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The Daily Wildcat

The Daily Wildcat

 

    Leaving the boys behind

    Janne Peronacolumnist
    Janne Perona
    columnist

    Up through the 1980s, there was a major national push for women to do better in school. Corporations and government institutions stressed the importance of women in science and engineering; colleges tried to increase female enrollment.

    Now it seems that the coin has flipped.

    According to recent studies, girls outperform boys in primary and secondary school and have higher high school graduation rates and higher rates of college admission. In Arizona, the disparity is startling: Statistics published online by State Superintendent of Public Instruction Tom Horne show that girls score more than five percent higher on the AIMS reading and writing sections at all four tested grade levels.

    Schools across America report having high female-to-male ratios on honor rolls and in Advanced Placement and International Baccalaureate classes, according to The New York Times. For the class of 2004 in Arizona, graduation rates among white students were 88.7 percent for females and 83.7 percent for males. The percentage gaps were nearly identical for Hispanic, African-American and Asian-American students.

    At the UA, female students outnumber male students. This school year, there were 15,123 female undergraduates compared to 13,339 males. The numbers were similar at the graduate level – 4,558 females for 4,016 males. Almost 62 percent of the Honors College is female.

    The gender incongruity spans from early elementary school through college, and it is clear that there is something wrong with our education system from the very beginning; the question is what.

    It’s true that boys still dominate in traditionally “”male”” subjects like math and science, and boys perform better on the math portion of the AIMS test. But in most other areas, boys are left in the dust.

    The gender
    incongruity spans from early elementary school through college, and it is clear that there is something wrong with our education system from the very beginning.

    In Boston, a male high school senior filed a lawsuit against his school for discriminatory practices favoring girls. He claims that “”Girls face fewer restrictions from teachers, like being able to wander the hallways without passes, and girls are rewarded for abiding by the rules, while boys’ more rebellious ways are punished,”” according to The Boston Globe.

    His solutions – like boosting boys’ grades retroactively and encouraging male enrollment in AP or honors courses by instituting pass/fail grades for multiple classes – are far-fetched. However, his complaint brings to light the practices of favoritism permeating our schools.

    From the moment we step into kindergarten we are told to sit quietly, raise our hands if we have questions and walk single-file – rules girls have an easier time following than active and rebellious boys.

    Rather than integrating aspects of both dispositions into lesson plans, teachers favor the socializing inclinations of girls over the singular and active proclivities of boys.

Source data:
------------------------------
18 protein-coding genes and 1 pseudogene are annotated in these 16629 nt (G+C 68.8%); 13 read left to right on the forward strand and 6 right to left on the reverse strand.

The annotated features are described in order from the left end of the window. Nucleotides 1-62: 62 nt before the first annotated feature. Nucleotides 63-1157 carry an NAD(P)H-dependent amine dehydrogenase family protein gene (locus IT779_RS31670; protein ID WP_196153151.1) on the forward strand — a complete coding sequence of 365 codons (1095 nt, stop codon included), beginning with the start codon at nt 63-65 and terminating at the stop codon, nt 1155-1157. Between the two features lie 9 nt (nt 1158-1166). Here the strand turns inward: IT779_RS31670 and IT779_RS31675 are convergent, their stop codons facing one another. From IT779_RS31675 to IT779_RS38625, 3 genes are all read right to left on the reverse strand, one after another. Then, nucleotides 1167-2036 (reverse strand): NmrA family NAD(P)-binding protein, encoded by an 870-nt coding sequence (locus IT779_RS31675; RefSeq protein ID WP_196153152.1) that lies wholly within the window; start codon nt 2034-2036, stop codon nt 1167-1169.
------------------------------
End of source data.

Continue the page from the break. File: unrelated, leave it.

Much of this is due to the prominence of female teachers who expect female behaviors from students of both genders. According to the UNESCO Institute for Statistics, teachers in the U.S. for the 2002-2003 school year were 91 percent female in pre-primary grades, 88 percent in primary and 65 percent in secondary.

    Boys tend to work solo and excel at concrete thinking. They do better in subjects with one correct answer, such as math and science. Girls, on the other hand, are group-oriented and are usually good at abstract thinking. Answering questions with multiple or no right answer and subjects in the humanities are usually easiest.

    However, schoolwork tends to be oriented toward female learning abilities. This causes boys to become discouraged and frustrated, leading to lower rates of success and a problem for society in general.

    There are, however, two short-term solutions.

    The first is the recruitment of more male teachers. Having more male teachers to serve as positive role models for boys is imperative, yet they are in extremely short supply. School districts need to actively recruit male teachers, and universities should increase male recruitment for their education programs.

    The second is curbing discriminatory practices among teachers and administrators. Now, teachers tend to only question boys in the hallway because boys are usually the troublemakers; schools need to stress discipline distributed fairly and equally. This also applies to assignments and grading scales.

    A more long-term goal would be to conduct additional research to more fully understand the root cause of why boys are falling behind in order to create a more holistic and encompassing solution.

    Educational equity is one of our most valued standards because education is the key to a successful future. Unfortunately, that success is disproportionately enjoyed by girls, and our boys are being left behind.

    Janne Perona is a criminal justice administration sophomore. She can be reached at letters@wildcat.arizona.edu.

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